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Is there no escape from the AFL? Understandably the football code dominates the sporting pages in southern Australian newspapers during the winter but even in summer an inordinate number of back pages are splashed with stories of off-season football dramas, when cricket should be the sport of the moment.
You'd think that travelling halfway around the world to South Africa would be enough to escape the clutches of Aussie Rules. But at Senwes Park in Potchefstroom, the Australian cricketers were greeted by a familiar logo on the advertising boards where several signs promoted "AFL South Africa", making the venue seem as much like a rural football oval as an international cricket ground.
It seems that Aussie Rules is one of 11 recognised sports on the roster at the North-West Academy of Sport located in the city. AFL teams have plundered the Gaelic football leagues in Ireland in recent years to find athletic players who can switch codes, and the league is keen to stretch its tentacles to South Africa as well.
But while several of the Australian players were keen to find out the scores in the pre-season football competition back home – my team Carlton beat Ricky Ponting's North Melbourne while the first day of the tour match was being played – there's not much chance AFL will be dominating the sports pages of tomorrow's Potchefstroom Herald.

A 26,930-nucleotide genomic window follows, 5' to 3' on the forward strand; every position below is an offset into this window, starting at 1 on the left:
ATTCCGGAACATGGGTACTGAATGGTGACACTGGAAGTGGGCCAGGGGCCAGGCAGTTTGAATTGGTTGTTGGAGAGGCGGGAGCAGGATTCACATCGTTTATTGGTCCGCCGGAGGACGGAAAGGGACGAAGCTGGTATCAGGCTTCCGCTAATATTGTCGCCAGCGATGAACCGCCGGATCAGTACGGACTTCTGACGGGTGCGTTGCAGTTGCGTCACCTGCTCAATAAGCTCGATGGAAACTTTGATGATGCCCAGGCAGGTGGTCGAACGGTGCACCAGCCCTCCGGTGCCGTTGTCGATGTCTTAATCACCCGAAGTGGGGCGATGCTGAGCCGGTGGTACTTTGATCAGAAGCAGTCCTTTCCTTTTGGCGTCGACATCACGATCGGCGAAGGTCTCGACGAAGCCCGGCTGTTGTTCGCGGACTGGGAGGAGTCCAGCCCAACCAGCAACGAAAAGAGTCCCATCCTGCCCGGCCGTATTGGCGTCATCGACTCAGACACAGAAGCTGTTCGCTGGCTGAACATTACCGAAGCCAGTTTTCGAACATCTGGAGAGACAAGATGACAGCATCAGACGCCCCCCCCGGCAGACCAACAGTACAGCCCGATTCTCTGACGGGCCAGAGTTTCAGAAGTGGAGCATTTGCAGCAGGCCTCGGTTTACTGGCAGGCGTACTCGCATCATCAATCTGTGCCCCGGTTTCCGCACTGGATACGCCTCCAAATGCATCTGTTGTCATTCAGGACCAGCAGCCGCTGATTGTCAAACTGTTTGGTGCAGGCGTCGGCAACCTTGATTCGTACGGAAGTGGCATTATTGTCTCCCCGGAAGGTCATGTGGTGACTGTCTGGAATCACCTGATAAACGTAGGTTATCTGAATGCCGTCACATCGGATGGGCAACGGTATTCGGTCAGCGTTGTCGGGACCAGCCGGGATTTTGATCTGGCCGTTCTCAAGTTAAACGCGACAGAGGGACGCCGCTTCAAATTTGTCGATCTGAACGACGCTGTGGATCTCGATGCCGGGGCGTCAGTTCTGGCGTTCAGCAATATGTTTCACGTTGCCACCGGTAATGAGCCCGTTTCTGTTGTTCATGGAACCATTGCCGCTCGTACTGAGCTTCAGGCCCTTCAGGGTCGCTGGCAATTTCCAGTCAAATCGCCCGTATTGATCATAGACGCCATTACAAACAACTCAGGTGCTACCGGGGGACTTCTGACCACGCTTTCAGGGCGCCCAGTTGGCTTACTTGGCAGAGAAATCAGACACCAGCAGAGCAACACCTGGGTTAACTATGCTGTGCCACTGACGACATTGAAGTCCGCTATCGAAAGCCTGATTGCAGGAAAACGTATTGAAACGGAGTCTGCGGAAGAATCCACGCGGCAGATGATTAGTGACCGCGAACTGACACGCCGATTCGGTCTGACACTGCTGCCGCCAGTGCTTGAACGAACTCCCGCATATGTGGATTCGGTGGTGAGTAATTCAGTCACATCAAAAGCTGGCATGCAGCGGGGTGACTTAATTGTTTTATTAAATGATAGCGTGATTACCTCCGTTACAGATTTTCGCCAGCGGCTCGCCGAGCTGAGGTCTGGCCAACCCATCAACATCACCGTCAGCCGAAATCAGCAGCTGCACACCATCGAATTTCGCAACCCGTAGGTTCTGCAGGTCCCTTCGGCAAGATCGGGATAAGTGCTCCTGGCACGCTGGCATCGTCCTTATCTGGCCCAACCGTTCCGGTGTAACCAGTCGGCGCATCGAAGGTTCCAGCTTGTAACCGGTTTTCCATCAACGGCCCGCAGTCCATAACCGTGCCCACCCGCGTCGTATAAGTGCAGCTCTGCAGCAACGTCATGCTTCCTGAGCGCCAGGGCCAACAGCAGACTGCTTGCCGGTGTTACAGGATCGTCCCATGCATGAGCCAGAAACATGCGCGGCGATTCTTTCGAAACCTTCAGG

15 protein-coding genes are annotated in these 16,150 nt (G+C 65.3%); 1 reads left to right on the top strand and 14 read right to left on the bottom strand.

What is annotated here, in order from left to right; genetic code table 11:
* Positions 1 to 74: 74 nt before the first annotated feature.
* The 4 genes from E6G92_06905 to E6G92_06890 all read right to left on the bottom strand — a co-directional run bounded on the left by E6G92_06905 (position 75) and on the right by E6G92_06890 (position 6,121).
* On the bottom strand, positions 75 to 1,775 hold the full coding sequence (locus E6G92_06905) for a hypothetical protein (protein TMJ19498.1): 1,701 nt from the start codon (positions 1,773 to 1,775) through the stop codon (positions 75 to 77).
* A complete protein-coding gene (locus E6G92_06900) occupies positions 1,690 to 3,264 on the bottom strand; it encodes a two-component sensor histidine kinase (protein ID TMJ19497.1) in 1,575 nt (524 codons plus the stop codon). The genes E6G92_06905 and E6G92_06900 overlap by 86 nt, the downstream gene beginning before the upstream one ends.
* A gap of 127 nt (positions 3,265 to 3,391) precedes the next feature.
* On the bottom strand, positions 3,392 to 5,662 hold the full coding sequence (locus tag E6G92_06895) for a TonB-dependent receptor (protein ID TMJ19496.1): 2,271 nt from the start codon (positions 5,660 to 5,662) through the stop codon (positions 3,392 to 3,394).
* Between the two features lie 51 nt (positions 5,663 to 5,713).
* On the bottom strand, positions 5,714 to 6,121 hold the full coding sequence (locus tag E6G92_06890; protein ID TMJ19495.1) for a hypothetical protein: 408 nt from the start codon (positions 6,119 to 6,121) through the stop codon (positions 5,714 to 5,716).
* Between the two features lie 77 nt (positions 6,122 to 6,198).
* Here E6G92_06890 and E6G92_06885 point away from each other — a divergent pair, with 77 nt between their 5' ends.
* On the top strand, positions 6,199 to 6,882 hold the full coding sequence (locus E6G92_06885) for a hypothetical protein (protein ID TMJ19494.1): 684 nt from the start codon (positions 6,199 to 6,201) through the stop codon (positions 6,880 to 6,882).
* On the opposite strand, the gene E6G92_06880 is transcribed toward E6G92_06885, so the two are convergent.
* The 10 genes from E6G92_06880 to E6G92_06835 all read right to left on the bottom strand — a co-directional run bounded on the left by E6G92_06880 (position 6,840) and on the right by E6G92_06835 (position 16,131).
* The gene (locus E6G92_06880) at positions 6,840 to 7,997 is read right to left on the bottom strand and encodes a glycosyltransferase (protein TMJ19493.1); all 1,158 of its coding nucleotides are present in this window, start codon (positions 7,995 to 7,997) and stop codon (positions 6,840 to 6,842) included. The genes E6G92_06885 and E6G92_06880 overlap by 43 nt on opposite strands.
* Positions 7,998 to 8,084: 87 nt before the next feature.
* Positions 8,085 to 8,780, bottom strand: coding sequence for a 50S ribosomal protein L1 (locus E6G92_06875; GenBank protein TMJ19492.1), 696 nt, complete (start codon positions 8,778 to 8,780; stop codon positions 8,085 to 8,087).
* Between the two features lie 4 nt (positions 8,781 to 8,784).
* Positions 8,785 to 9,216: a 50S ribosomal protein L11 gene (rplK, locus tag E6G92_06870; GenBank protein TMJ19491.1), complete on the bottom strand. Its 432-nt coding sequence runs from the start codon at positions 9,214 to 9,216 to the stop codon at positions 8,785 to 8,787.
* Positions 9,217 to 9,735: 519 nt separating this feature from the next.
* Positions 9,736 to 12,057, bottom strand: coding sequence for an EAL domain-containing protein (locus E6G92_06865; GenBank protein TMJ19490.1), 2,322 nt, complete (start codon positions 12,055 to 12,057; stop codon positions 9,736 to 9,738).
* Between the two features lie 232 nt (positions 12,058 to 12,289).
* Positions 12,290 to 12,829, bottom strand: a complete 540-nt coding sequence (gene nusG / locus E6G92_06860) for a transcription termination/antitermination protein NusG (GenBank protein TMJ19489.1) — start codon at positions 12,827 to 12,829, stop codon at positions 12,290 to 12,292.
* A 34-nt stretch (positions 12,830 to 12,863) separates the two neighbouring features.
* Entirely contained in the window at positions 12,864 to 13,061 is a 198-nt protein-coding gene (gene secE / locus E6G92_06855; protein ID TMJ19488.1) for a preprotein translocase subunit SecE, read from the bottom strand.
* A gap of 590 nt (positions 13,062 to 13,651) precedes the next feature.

Brydon Coverdale is an assistant editor at ESPNcricinfo. He tweets hereFeeds: Brydon Coverdale
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Assistant Editor Possibly the only person to win a headline-writing award for a title with the word "heifers" in it, Brydon decided agricultural journalism wasn't for him when he took up his position with ESPNcricinfo in Melbourne. His cricketing career peaked with an unbeaten 85 in the seconds for a small team in rural Victoria on a day when they could not scrounge up 11 players and Brydon, tragically, ran out of partners to help him reach his century. He is also a compulsive TV game-show contestant and has appeared on half a dozen shows in Australia.